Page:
Proper Facebook Etiquette

#2067 ‘I need a good answer’

Saturday 20th April, 2013

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Dear Dr M.

I’ve a message from an old flame. I need a good answer.

Below Parr via Twitter #pfbe.

I say, highlights of the Pew Internet Project’s research* related to social networkingm say that 67% of online adults use social networking sites.  So of course the odds are on that you’d receive such a communication. One would feel distinctly disappointed and out of place if one did not. Could this also be true of moi?

Here’s how to reduce any such sense of rapid romanticism among Facebook’s rapidly expanding group of lost and lonely hearts [well if you read the Daily Mail’s  notes on ‘social graph’ search for singles, [ready to mingle *wink*] this would certainly be the case. Steps include regular parties, featuring car keys and a bowl, or frilly pants and a choice of flourless chocolate cake (gluten free mind) and prosecco.

Any single people who continue to feel a loss of social capital are encouraged to enjoy an extended visit to the range of pubs at the end of their road.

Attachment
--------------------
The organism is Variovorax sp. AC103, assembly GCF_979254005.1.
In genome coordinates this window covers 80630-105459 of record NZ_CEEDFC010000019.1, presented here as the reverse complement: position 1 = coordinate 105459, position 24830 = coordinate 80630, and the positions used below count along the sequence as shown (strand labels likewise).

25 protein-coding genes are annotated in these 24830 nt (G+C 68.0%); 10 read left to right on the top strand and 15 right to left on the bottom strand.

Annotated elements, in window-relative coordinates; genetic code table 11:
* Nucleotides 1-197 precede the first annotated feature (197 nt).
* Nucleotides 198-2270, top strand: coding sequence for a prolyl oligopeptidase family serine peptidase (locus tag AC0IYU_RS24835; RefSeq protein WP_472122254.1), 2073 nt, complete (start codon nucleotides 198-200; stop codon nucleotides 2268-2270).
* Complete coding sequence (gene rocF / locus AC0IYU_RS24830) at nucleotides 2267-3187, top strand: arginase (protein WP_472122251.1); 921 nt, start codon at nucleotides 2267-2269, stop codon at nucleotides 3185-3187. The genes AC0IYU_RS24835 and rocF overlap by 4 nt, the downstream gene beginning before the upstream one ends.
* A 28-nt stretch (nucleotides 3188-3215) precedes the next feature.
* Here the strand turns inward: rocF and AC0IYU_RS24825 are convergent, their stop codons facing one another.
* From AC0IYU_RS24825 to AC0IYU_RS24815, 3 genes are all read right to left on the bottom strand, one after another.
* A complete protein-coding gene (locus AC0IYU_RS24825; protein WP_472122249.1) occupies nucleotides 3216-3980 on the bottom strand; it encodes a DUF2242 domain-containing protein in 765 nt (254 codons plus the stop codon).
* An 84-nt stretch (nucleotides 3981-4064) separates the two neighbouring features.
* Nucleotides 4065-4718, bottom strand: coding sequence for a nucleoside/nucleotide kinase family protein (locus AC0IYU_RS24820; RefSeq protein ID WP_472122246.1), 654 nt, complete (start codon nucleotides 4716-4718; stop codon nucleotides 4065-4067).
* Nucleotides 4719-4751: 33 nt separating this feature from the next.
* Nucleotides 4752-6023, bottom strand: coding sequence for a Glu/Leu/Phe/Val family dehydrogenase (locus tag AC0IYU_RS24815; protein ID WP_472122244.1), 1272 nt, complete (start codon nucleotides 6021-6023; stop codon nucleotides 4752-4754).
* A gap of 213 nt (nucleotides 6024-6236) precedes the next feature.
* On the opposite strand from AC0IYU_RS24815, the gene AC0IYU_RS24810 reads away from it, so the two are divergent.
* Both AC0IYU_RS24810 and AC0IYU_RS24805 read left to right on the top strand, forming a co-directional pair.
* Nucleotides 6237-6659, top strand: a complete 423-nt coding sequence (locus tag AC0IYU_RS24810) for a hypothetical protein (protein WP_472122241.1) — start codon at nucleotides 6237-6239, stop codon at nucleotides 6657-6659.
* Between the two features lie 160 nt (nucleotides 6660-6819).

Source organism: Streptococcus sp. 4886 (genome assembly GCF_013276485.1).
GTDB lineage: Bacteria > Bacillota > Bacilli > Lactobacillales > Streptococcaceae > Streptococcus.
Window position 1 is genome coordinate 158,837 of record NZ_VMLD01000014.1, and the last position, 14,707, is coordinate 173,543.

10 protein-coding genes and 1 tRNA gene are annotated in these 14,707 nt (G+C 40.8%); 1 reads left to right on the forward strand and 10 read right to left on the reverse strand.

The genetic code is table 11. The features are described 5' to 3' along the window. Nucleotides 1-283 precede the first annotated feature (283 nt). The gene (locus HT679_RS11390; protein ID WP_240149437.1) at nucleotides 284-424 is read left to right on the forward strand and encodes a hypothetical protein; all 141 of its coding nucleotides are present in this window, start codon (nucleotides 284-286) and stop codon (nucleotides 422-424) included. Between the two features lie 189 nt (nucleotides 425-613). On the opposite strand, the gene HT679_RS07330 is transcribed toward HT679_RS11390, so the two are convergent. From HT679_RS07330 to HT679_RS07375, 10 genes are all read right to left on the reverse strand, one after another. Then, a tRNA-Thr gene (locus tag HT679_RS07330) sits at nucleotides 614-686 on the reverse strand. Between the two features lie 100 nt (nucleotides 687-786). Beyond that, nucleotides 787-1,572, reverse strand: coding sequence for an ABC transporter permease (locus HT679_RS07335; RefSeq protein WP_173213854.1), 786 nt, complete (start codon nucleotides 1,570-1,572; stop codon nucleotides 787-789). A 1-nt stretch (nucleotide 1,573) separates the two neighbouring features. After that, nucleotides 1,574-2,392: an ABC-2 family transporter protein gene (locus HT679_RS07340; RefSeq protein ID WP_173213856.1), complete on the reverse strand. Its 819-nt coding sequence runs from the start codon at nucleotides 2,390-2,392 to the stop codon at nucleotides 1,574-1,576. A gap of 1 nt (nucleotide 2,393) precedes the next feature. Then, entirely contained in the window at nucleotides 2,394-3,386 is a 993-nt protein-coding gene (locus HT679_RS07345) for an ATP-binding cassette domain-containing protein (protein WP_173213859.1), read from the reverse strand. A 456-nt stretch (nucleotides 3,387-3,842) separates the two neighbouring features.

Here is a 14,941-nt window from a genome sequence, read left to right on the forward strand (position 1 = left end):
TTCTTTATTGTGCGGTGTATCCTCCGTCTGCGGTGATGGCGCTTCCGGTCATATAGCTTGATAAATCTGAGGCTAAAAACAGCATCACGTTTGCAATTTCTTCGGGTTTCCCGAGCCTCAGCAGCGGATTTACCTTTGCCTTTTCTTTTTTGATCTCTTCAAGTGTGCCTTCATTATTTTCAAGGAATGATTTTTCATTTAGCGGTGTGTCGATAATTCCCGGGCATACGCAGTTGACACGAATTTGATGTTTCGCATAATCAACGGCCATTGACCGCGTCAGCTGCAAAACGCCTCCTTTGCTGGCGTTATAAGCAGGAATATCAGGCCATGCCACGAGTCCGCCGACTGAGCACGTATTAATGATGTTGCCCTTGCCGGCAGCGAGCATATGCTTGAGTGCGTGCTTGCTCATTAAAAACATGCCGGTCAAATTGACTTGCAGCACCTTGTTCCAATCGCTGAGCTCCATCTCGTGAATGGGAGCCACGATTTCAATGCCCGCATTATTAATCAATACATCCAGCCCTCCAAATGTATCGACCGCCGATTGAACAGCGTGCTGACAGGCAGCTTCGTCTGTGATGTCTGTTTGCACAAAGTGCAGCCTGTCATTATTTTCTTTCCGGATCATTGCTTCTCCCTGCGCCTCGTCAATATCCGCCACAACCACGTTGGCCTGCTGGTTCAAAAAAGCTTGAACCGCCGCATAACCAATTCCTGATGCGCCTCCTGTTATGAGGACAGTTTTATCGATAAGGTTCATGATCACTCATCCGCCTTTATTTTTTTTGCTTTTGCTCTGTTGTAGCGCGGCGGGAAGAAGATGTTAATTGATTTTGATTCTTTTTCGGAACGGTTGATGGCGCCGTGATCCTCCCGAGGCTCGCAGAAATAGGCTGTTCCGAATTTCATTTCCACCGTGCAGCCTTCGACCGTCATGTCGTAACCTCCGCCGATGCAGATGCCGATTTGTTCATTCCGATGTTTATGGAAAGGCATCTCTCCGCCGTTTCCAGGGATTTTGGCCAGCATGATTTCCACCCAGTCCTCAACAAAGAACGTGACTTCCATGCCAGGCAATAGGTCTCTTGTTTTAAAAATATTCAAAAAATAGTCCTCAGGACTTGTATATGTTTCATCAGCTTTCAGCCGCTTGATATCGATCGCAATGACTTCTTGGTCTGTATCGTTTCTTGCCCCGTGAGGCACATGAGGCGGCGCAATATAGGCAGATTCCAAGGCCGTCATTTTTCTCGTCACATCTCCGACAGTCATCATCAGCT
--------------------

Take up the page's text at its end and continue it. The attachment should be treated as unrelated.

Friends in your network should also be harassed officially alerted (via a Wall Post preferably) to your single status sensitivities.  However, I would refuse to comment on any rumour of a change in your relationship status as this may cramp your style and you’re likely to be “struck down by insipidity and senselessness”.

Zuckerberg might deny his relationship match-making powers, but know this Facebook, some of those ‘friends’ suggestions aren’t half good-lookin’ and provide a rather convenient random sample to the dating pool. The social scientist in me would set a series of production targets, and be allowed to roam freely amongst such participants.

In answer to your statement, ‘I need a good answer’, try this; Hello. I’ve used your communication to check out your Profile Page, as a result I will / will not [delete as applicable] be in the Kings Arms wanting a G&T at 20.00pm.

Any other form of to-ing and fro-ing just makes your position look even more precarious [read desperate].

(*Note: updated whenever new data is available.)

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